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ERIC Number: ED361725
Record Type: Non-Journal
Publication Date: 1993
Pages: 17
Abstractor: N/A
Reference Count: N/A
Portfolio Programs and Their Assessment Discussed.
Partridge, Susan
Educators are expressing the pros and cons of portfolio programs and their assessment. Teachers should be among the policy makers, and teacher-training institutions should bear their share of preparing teachers in all aspects of portfolio programs, including testing. Decade after decade, in both elementary and secondary education, students' writing was judged largely on the mechanics. Many students with poor writing mechanics have something worthwhile to say. Portfolio programs provide students with the opportunity of coming to grips with their own thoughts about certain issues. Even very young children can write factual, imaginative, or humorous material. Throughout many decades witness has been borne to unfair assessment of individual students in standardized tests. Standardized tests have been and continue to be criticized by reputable, concerned people. Alternative tests are needed if there is to be a fair appraisal of all students. The combination of improved standardized tests and a fair-as-possible alternative assessment would provide a more accurate appraisal of students. The seemingly increasing use of student portfolios adds to the need for alternative assessment. Implications include: (1) testing is necessary and should be in keeping with educational goals; (2) teacher training institutions should bear their share of training teachers in portfolio programs; (3) the use of test results to compare schools is questionable; (4) mechanics of writing are best taught in connection with the students' own compositions; and (5) good teaching, which requires teacher-student interaction, is usually reflected in tests based on the goals set. (RS)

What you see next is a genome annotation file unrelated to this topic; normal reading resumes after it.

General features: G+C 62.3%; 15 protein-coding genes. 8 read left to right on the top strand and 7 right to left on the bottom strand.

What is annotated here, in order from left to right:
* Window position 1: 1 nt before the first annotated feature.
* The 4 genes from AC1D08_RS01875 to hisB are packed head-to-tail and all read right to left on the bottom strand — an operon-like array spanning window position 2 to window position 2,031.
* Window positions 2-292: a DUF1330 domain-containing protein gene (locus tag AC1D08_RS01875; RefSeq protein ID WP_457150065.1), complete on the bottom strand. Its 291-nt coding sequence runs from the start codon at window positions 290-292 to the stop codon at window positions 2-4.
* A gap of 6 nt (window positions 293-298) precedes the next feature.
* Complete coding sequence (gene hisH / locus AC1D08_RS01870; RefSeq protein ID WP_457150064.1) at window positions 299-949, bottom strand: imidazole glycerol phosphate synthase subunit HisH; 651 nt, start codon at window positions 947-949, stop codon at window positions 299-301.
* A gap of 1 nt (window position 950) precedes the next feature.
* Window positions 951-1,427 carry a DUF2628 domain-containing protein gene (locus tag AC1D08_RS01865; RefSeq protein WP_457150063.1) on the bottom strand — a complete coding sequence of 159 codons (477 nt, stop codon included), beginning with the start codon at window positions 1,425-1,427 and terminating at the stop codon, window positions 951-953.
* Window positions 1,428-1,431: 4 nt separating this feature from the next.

Publication Type: Opinion Papers
Education Level: N/A
Audience: N/A
Language: English
Sponsor: N/A
Authoring Institution: N/A